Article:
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Rubber prices slightly decrease despite a powerful rise in exports

Chhut Bunthoeun / Khmer Times Share:
A tree in Cambodia being tapped for its rubber. Prices fell but exports rose last year. KT/Chor Sokunthea

Cambodia experienced strong growth in rubber exports to foreign market during the first eleven months of last year, but their price suffered, down 0.3 percent compared with the same period in 2018, according to government official data released this week.

From January to November, the Kingdom exported a total of 233,677 tonnes of rubber, an increase of 24 per cent over the corresponding period for the year before , said a statement from the General Directorate of Rubber, a bureau of the Ministry of Agriculture.

It noted that rubber exports were valued at approximately $311million, with a tonne of rubber selling, on average, for $1,331. All production was shipped abroad, with Vietnam the biggest buyer. Cambodian also exported to China and Malaysia.

Vietnam Rubber Group invested on a large-scale in rubber farms in the Kingdom through its 19 subsidiaries in seven provinces – Kampong Thom, Preah Vihear, Siem Reap, Oddar Meanchey, Kratie, Mondulkiri, and Ratanakkiri.

The Group owns about 90,000 hectares in Cambodia, reportedly valued at $800 milllion.

Neither the General Directorate of Rubber nor the Association for Rubber Development could not be reached for comment as of the time of going to press.

Lim Heng – vice-president of An Mady Group, a company that owns a rubber plantation and exports the product – said investors in the sector cannot survive with prices at current levels.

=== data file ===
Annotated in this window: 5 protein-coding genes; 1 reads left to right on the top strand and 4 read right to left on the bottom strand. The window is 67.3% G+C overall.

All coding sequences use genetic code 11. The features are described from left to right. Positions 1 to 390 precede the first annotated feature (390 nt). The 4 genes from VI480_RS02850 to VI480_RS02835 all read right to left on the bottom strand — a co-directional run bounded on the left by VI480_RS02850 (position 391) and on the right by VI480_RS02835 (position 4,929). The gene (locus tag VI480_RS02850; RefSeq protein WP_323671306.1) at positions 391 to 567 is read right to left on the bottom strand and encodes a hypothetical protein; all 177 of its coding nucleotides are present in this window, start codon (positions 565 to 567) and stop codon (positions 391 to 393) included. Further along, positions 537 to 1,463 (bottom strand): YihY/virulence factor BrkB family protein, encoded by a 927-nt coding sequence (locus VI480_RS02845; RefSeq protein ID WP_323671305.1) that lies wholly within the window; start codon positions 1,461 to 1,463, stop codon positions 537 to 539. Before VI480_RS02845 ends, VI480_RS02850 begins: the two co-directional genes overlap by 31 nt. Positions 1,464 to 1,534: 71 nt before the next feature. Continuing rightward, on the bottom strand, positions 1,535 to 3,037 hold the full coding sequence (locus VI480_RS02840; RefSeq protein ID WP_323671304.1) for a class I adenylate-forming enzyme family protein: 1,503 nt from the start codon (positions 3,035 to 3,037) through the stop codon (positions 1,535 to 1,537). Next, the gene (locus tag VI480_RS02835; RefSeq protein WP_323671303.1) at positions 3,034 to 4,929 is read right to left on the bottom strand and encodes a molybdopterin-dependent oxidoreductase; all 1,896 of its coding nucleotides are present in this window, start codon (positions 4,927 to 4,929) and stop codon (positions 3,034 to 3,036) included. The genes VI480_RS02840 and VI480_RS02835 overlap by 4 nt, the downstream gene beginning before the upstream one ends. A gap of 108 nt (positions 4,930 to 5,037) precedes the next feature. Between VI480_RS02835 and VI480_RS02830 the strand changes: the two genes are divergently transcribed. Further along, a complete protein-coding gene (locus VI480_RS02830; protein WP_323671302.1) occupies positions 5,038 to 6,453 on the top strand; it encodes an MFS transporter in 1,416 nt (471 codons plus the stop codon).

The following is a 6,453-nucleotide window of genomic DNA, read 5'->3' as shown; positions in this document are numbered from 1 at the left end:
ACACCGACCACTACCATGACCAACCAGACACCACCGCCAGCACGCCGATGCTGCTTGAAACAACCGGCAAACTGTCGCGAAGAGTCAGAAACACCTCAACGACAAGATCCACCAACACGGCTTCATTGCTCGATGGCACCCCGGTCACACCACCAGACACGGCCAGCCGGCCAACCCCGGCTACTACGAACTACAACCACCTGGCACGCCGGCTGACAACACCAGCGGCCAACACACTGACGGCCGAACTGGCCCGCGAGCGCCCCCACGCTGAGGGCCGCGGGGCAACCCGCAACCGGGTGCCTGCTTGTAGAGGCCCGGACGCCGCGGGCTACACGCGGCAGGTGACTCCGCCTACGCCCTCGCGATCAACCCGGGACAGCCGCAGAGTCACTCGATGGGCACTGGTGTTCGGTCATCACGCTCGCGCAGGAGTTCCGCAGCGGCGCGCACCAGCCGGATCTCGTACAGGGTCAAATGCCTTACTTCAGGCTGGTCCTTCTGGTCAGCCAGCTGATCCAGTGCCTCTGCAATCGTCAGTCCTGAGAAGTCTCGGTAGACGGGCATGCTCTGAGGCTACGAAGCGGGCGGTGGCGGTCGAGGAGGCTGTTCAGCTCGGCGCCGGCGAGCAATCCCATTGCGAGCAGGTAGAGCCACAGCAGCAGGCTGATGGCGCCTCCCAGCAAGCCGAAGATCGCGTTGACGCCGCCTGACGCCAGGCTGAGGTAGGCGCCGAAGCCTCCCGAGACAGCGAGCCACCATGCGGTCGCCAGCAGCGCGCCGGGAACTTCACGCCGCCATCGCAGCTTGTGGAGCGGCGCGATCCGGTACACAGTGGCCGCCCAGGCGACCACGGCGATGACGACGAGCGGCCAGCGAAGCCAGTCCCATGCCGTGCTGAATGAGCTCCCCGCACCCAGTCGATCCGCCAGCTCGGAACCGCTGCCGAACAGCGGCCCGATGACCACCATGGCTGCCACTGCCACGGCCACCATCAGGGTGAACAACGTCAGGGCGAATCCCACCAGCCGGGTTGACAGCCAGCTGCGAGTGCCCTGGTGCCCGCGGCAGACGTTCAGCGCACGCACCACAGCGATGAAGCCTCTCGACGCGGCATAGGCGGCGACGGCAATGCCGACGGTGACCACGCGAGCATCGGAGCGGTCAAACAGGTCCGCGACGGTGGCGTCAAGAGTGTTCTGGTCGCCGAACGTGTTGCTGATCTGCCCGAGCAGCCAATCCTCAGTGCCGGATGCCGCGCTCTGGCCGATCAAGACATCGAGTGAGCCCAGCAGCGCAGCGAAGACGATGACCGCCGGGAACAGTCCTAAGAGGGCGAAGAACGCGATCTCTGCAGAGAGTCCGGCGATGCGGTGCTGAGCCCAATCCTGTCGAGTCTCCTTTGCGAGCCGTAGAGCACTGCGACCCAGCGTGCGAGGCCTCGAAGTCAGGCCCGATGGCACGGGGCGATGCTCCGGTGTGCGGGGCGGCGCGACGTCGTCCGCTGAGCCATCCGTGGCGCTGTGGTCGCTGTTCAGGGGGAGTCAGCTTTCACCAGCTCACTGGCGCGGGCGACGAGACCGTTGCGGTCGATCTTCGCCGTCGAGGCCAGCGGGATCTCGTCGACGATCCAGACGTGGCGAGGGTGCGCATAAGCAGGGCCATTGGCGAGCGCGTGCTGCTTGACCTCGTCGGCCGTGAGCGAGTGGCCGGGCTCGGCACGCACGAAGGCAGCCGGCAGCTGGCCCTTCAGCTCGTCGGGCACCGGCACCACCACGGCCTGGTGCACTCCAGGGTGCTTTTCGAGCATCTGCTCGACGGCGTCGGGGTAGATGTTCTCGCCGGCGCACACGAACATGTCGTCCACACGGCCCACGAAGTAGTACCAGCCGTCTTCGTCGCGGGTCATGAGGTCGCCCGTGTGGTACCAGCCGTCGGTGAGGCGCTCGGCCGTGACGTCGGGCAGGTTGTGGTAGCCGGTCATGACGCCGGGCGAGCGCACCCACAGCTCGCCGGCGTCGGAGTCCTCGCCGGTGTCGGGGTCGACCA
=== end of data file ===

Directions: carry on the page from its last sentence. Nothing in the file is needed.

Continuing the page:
“The cost of production is higher than the price at which the product is being traded,” he said, adding smaller farms could cope better.

He noted that Vietnam, the biggest market for Cambodian rubber, saw a sharp decline in exports to China because of changing Chinese policies and fears over the US-China trade war. “This affects Cambodia because a good portion of the Kingdom’s rubber production is sent to China in indirect shipments that pass through Vietnam,” he said.

Thailand is the world’s largest rubber producer, followed by Indonesia, Vietnam, China, India and Malaysia – with annual production at 5 million tonnes, 3.5 million tonnes, 1.1 million tonnes, 840,000 tonnes, 750,000 tonnes and 650,000 tonnes – respectively.

Thailand’s rubber exported to China during the nine month period decreased by 15 percent as a result of the tit-for-tat trade war between the United States and China.

Apart from the trade tension, Thailand, Indonesia and Malaysia have been attacked by Pestalotiopsis, a type of fungus disease, that harms rubber plantations.

The International Tripartite Rubber Council (ITRC), which represents the countries, projects  natural  rubber production by them was cut by 800,000 tonnes in 2019.

“This was due to unexpected factors, in particular the outbreak of the disease, erratic weather conditions and sluggish tapping activities because of prolonged low prices,” it said.

To date, the disease has affected 380,000 hectares in Indonesia, 52,000 hectares in Thailand and 5,000 hectares in Malaysia, the ITRC pointed out.

Cambodia has so far not been hit by the disease, according to the rubber department, which adds  the government is nonetheless readying itself for an outbreak.

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